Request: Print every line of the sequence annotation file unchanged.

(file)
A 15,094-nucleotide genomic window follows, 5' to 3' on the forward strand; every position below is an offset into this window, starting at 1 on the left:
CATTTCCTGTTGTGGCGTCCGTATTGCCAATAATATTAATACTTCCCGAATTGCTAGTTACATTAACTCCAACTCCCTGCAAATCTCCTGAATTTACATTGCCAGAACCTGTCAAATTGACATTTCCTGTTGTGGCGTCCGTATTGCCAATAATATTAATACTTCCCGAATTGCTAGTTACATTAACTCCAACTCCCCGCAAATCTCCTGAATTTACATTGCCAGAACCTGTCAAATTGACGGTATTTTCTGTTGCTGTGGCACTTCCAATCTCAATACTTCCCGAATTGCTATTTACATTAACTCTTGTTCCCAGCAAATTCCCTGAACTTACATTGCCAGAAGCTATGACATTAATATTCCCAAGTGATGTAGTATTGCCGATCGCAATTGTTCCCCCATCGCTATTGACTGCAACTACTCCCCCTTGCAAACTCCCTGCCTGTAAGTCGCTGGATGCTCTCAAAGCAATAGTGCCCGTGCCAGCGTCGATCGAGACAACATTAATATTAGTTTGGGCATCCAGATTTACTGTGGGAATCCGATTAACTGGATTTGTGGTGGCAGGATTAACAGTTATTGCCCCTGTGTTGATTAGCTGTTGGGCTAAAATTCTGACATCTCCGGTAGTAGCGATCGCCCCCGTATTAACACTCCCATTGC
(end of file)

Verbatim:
A 15,094-nucleotide genomic window follows, 5' to 3' on the forward strand; every position below is an offset into this window, starting at 1 on the left:
CATTTCCTGTTGTGGCGTCCGTATTGCCAATAATATTAATACTTCCCGAATTGCTAGTTACATTAACTCCAACTCCCTGCAAATCTCCTGAATTTACATTGCCAGAACCTGTCAAATTGACATTTCCTGTTGTGGCGTCCGTATTGCCAATAATATTAATACTTCCCGAATTGCTAGTTACATTAACTCCAACTCCCCGCAAATCTCCTGAATTTACATTGCCAGAACCTGTCAAATTGACGGTATTTTCTGTTGCTGTGGCACTTCCAATCTCAATACTTCCCGAATTGCTATTTACATTAACTCTTGTTCCCAGCAAATTCCCTGAACTTACATTGCCAGAAGCTATGACATTAATATTCCCAAGTGATGTAGTATTGCCGATCGCAATTGTTCCCCCATCGCTATTGACTGCAACTACTCCCCCTTGCAAACTCCCTGCCTGTAAGTCGCTGGATGCTCTCAAAGCAATAGTGCCCGTGCCAGCGTCGATCGAGACAACATTAATATTAGTTTGGGCATCCAGATTTACTGTGGGAATCCGATTAACTGGATTTGTGGTGGCAGGATTAACAGTTATTGCCCCTGTGTTGATTAGCTGTTGGGCTAAAATTCTGACATCTCCGGTAGTAGCGATCGCCCCCGTATTAACACTCCCATTGC